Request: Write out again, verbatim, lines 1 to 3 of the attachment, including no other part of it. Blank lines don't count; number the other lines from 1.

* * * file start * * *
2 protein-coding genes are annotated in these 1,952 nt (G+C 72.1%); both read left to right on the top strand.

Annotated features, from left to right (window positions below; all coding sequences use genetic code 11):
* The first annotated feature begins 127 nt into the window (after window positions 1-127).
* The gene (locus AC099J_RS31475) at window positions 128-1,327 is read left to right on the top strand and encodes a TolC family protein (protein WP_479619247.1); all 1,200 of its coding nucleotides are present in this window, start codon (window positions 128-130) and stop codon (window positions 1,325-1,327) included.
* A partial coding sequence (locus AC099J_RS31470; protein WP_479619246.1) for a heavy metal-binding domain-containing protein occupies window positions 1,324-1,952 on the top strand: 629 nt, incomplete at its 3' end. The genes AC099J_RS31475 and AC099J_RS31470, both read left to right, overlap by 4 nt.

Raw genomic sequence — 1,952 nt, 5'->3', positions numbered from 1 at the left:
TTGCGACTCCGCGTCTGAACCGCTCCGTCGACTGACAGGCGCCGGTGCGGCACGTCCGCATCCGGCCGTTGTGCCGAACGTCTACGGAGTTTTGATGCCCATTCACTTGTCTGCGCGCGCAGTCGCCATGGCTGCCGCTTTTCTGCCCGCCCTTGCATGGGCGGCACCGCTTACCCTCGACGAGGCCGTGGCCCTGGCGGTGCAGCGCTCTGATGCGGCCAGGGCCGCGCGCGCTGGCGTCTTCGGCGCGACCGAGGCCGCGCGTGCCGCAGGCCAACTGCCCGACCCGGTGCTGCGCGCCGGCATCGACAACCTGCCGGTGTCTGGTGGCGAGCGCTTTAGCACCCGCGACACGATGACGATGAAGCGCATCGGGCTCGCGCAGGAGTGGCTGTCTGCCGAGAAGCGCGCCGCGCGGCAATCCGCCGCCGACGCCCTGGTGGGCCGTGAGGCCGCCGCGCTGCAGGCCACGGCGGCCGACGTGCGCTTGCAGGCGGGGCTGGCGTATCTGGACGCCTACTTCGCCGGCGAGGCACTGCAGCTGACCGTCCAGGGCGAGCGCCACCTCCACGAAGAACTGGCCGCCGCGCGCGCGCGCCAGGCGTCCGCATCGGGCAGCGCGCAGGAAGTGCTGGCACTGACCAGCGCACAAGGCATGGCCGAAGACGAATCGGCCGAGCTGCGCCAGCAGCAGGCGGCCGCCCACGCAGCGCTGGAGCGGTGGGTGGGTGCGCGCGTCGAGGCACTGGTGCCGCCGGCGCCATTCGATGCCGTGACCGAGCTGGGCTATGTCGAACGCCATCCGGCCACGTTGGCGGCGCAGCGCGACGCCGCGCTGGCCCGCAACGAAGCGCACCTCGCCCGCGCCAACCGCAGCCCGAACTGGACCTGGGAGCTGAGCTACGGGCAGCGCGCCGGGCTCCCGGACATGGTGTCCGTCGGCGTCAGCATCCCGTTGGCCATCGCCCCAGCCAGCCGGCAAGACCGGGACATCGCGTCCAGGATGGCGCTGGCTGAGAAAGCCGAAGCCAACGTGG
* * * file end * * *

2 protein-coding genes are annotated in these 1,952 nt (G+C 72.1%); both read left to right on the top strand.

Annotated features, from left to right (window positions below; all coding sequences use genetic code 11):
* The first annotated feature begins 127 nt into the window (after window positions 1-127).